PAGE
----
To focus firmly on her Athens bid, Johnson didn’t compete at all until the mid-July Olympic Trials. “I was just training mainly and working on changing my race pattern a little bit so I could come home off the tenth hurdle a little faster.” With her come from behind win, the strategy worked.

In Athens, she cruised through her heat and semi, but assigned lane eight for the final, a chance at a podium finish proved to be an uphill battle. She clocked 53.83 to finish fourth, somewhat lost in the riotous setting of Olympic stadium after Halkia’s gold medal finish.

“I was a little disappointed finishing fourth,” she admitted. “But I think I ran a good race. At the start, the commands were different, and out in lane eight I had a hard time hearing. I just tried to block everything out. I had a really slow reaction, so I definitely lost something there,” she added with a laugh, noting that her reaction was the slowest in the field. “But when I looked at the tape of the race, I didn’t really see any mistakes. The lane wasn’t a good draw, so I couldn’t really see anyone. But it was a great experience and great incentive to do even better next time.”

The sprint or full lap question

Despite her sudden rise in the one lap event, Johnson has improved notably in the sprint hurdles race as well, finishing third both indoors and outdoors at the NCAA championships, the latter with a personal best 12.75.  And her sub-53 notwithstanding, she refuses to favour one event over the other, and said she intends to continue contesting both. But competing in both requires two entirely different training sessions for two largely different events, every day.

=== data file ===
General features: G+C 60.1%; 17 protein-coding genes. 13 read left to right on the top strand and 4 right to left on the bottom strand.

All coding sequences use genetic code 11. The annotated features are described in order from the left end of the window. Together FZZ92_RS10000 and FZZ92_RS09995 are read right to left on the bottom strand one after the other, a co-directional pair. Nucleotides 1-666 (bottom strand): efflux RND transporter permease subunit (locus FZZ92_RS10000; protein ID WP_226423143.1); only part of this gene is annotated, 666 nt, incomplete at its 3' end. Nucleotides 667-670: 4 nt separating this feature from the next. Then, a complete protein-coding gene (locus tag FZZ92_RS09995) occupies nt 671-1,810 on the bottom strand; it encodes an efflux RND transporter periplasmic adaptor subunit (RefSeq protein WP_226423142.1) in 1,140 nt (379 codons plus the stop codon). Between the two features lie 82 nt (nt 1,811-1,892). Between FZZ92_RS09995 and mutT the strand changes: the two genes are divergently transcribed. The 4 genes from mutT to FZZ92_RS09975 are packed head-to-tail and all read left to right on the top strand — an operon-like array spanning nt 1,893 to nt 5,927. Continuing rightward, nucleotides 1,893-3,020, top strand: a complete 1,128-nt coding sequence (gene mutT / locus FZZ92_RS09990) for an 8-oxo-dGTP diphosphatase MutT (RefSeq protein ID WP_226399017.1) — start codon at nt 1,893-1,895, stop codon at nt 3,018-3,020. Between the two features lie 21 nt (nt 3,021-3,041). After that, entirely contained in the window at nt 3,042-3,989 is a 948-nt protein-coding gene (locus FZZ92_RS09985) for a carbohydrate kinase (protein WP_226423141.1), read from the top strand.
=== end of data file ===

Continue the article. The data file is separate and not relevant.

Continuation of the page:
“I have to do two separate practices,” she explains with a laugh bordering on resignation, “the short hurdles in the morning and the long hurdles in the afternoon, or vice versa. If my 100m hurdle times drop, maybe I’ll be alternating the two events in meets.”

With a high profile training group that includes Olympic champion Joanna Hayes, silver medallist Alyson Felix, and accomplished hurdlers Michelle Perry and Brianna Glenn, Johnson may well receive the assistance she needs to continue to improve in the shorter race as well.  Her coach Bobby Kersee may have something to add as well.

“He’s tough at practice,” she says of the famed coach, “but he makes it fun too.”

Bold aims

Her goals for the upcoming season are already spelled out as well. She hopes to reach 12.5 in the 100 hurdles, and over the full-lap, she said, clearly and concisely: “My goal is the world record.” Yuliya Pechonkina’s 52.34 might seem out of reach, but armed with 1.47 and 1.29-second improvements in the last two seasons, Johnson doesn’t seem to mind announcing such bold intentions.

Johnson plans an abbreviated indoor season, possibly beginning at the end of January at the Reebok Boston Indoor Games, before finishing up her degree in Cognitive Science in March. Then, she said, she’ll put her further studies on hold, at least temporarily.

“I’m going to take a break,” she said, again laughing, but said that she does plan on eventually pursuing a masters’ degree.

Bob Ramsak for the IAAF